### What Does This Mean for Government Policies?

There is a clear disjunct between the reality of neglected-disease activity and current government thinking, which is focussed on “commercialising R&D to bring big companies back into the field”. This thinking is built firmly on the beliefs outlined at the start of this report and is now significantly out of kilter with the industry neglected-disease drug landscape.

Two policy issues stand out. Firstly, there is an urgent need to support the new model of neglected-disease drug development, in particular the PPP approach, which is already generating new drugs, is highly cost-effective, appears to offer the highest health value, and is a crucial factor in continuing cost-effective industry involvement in neglected-disease R&D. On this point, we note—and welcome—the recent G8 commitment to “increasing direct investment … through such mechanisms as Public Private Partnerships … to encourage the development of … drugs for AIDS, malaria, TB and other neglected diseases” [7]. We look forward to seeing the shape of new policies and mechanisms to make this commitment concrete, and encourage policy-makers to ensure that these are designed to incentivise optimal practices within the PPP approach, and to do so in the most cost-effective manner. Simply handing over cash may not be the best way.

Secondly, we suggest that policy-makers review their approach to “commercialising” R&D in light of the information above. If big companies tell us that public “commercial” markets are not a catalysing factor in their decision to engage in neglected-disease R&D, then we need to listen carefully to them. Policies to stimulate new multinational company activity are one thing; policies that shift existing industry activity from a not-for-profit approach to a for-profit approach are quite another, and may do so at a potential cost of many billions of dollars across all neglected-disease products. Policy-makers may also want to consider whether commercial incentives should be preferentially targeted toward smaller companies that have a closer fit with commercial neglected-disease markets, and whether these new incentives should be tailored to encourage industry-alone R&D, or to encourage partnered models, which metrics suggest may deliver a better health outcome. The latter is particularly a concern given the relative inexperience of most Western pharmaceutical companies (and in particular small companies) in later-stage clinical development and implementation of tropical disease or TB drugs for use in rural Africa or South Asia, as opposed to their undoubted experience in developing drugs for large-scale US and European disease markets.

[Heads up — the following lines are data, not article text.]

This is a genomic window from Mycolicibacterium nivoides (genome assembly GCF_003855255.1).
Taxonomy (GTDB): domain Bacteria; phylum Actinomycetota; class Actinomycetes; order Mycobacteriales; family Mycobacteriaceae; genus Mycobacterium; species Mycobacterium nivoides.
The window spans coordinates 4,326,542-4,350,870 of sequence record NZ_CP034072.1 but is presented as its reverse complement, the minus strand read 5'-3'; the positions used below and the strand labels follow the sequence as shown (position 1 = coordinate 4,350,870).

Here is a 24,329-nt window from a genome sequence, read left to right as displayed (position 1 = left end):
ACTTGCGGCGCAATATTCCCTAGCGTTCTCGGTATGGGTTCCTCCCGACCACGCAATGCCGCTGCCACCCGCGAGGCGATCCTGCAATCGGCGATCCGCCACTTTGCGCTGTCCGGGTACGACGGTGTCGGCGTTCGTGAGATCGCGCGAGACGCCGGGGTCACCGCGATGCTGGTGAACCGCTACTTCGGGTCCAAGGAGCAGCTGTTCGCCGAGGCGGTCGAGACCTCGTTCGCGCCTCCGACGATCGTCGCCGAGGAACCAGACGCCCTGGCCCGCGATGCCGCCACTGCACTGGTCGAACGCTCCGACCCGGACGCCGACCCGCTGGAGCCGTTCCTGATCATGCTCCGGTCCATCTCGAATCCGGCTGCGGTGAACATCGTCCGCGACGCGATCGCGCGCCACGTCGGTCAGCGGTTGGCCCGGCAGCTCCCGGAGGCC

### Next Steps

The post-2000 renewal of neglected-disease R&D activity is good news for patients with neglected diseases, but it is only a beginning. We hope that this closer analysis will contribute to our store of information, and allow development of policies to encourage and improve these promising new trends in neglected-disease drug development.

### References

1. 1. Pecoul B, Chirac P, Trouiller P, Pinel J (1999) Access to essential drugs in poor countries: A lost battle? JAMA 281: 361–367.
2. 2. Commission for Africa (2005) Final report: “Our common interest”. March 2005. Available: http://www.commissionforafrica.org/engli​sh/report/thereport/english/11-03-05_cr_​report.pdf. Accessed 29 July 2005.
3. 3. DiMasi J, Hansen R, Grabowski H (2003) The price of innovation: New estimates of drug development costs. J Health Econ 22: 325–330.
4. 4. Shibuya K, Bernard C, Ezzati M, Mathers C (2005) Global burden of onchocerciasis in the year 2000: Summary of methods and data sources [draft]. Geneva: Epidemiology and Burden for Disease (EBD). Global Programme on Evidence for Health Policy (GPE), World Health Organization.
5. 5. Chitsulo L, Loverde P, Engels D (2004) Schistosomiasis. Nat Rev Microbiol 2: 12–13.
6. 6. PAREXEL International (2002) PAREXEL's Pharmaceutical R&D Statistical Sourcebook 2002/2003. Waltham (Massachusetts): PAREXEL International. 378 p.
7. 7. DFID (2005) Highlights of the G8 communiqué on Africa. Available: http://www.number-10.gov.uk/output/Page7​880.asp. Accessed 13 July 2005.